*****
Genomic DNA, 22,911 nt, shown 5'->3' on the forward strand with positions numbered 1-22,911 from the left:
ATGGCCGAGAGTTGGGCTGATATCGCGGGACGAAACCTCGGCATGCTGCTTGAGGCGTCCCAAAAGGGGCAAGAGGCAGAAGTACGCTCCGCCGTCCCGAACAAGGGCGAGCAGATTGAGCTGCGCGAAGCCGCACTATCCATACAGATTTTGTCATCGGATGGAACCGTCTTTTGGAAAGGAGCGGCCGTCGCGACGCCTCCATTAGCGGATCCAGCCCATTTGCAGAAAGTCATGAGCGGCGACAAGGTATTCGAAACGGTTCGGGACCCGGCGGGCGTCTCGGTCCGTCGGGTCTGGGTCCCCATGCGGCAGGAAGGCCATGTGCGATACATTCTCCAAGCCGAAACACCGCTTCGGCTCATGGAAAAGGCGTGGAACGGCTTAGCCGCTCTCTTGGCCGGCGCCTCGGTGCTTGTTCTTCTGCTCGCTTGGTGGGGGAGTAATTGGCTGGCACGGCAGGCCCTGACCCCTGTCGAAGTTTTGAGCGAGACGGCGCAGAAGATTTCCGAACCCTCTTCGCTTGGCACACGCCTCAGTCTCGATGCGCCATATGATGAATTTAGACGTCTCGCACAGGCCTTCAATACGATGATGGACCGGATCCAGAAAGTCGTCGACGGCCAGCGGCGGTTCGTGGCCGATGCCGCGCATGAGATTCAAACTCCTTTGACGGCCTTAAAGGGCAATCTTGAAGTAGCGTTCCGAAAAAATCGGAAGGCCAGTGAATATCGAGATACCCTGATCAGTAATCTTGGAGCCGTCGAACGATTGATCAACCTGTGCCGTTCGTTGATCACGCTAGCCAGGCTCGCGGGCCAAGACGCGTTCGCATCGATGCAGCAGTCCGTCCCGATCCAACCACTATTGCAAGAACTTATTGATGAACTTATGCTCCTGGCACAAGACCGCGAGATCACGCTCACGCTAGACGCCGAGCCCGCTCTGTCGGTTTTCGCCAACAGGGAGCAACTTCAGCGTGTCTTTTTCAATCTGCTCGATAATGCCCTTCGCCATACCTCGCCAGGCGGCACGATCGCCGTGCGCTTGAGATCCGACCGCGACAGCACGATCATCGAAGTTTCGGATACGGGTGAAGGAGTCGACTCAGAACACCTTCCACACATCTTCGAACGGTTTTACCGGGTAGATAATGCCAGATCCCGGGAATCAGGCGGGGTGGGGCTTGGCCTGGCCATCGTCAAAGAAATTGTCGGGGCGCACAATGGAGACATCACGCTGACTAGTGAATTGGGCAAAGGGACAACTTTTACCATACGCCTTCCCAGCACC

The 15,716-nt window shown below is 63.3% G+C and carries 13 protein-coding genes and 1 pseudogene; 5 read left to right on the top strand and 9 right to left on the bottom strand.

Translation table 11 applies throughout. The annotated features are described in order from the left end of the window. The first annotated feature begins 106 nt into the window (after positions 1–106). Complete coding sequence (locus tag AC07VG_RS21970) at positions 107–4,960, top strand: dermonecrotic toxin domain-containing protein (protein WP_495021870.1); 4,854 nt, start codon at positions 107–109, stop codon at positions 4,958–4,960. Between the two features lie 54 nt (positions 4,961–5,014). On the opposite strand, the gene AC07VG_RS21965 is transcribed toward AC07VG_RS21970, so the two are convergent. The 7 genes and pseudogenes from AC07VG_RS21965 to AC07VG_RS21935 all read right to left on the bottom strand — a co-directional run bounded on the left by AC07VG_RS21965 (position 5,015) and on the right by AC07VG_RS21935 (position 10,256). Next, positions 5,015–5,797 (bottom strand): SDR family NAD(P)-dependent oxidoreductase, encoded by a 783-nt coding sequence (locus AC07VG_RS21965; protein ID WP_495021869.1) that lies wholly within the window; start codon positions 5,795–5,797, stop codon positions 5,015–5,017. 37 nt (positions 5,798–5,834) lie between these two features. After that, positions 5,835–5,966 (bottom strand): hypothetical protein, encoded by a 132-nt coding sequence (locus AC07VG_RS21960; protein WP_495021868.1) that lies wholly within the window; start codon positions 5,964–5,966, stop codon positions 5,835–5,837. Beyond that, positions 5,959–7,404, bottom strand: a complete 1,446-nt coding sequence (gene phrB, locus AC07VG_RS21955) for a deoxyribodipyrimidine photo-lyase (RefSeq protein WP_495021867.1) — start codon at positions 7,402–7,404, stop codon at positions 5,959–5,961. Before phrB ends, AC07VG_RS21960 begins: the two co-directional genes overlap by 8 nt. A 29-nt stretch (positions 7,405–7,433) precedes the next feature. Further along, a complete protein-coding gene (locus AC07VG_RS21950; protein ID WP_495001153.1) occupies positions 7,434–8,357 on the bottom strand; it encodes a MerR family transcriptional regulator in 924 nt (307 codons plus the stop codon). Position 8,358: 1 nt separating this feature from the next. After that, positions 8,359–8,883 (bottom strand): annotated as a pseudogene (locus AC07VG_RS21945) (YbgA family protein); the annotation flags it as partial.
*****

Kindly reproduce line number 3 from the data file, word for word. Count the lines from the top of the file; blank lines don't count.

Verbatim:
The 15,716-nt window shown below is 63.3% G+C and carries 13 protein-coding genes and 1 pseudogene; 5 read left to right on the top strand and 9 right to left on the bottom strand.